Benefits of Economic Growth
Economic Growth means an increase in real GDP. This increase in real GDP means there is an increase in the value of national output / national expenditure.
The benefits of economic growth include:
- Higher Incomes. This enables consumers to enjoy more goods and services. Due to economic growth, developed economies have much higher living standards compared to 50 years ago. Economic growth is a key factor to enable developing countries to reduce poverty levels.
- Lower unemployment With higher output firms tend to employ more workers creating more employment.
From 1992 to 2005, a prolonged period of economic growth saw the unemployment rate fall from over 10% to 5%. The recessions of 1981, 1991 and 2009 saw unemployment increase.
- Lower Government borrowing. Economic growth creates higher tax revenues and there is less need to spend money on benefits such as unemployment benefit. Therefore economic growth helps to reduce borrowing. Economic growth also plays a role in reducing debt to GDP ratio.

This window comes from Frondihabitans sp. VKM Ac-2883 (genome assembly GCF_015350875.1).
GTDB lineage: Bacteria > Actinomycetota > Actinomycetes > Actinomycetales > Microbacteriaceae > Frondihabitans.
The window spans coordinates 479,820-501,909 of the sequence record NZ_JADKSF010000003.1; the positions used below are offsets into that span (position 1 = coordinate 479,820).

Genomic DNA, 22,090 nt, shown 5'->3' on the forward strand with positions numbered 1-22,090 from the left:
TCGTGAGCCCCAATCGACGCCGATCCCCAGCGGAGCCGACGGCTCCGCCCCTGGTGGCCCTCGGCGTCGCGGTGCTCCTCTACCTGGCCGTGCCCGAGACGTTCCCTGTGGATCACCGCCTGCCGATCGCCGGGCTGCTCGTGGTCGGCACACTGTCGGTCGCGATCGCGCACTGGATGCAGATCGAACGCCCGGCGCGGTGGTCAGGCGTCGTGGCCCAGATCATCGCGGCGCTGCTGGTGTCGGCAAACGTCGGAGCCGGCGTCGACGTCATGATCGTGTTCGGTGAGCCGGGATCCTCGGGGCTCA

- Improved public services. With increased tax revenues the government can spend more on the National heatlh Service and education e.t.c. Or the government can spend more on infrastructure projects, such as better roads and railways.
- Money can be spent on protecting the environment. Countries with higher living standards can afford the luxury of protecting the environment.
Evaluation of Economic Growth
- It depends on the type of economic growth. If growth is too fast and unsustainable, it will probably cause inflation.
- It depends on the equality of distribution - does everyone benefit from growth or is it focused on a few individuals?
- Is economic growth environmentally sustainable? or does growth come from exploiting non-renewable resources?
See also: costs of economic growth
Essays and Revision Notes on Economic Growth
- Economic Growth Notes
- Benefits of Economic Growth
- Causes of Economic Growth
- Causes of Recessions
- Costs of Economic Growth
- The Great Depression 1929-1939
- Trade Cycle
- UK Recession 1980-81
- UK Recession 1991-92
- Supply Side Policies
- Supply Side Policies in the UK
- Aggregate Demand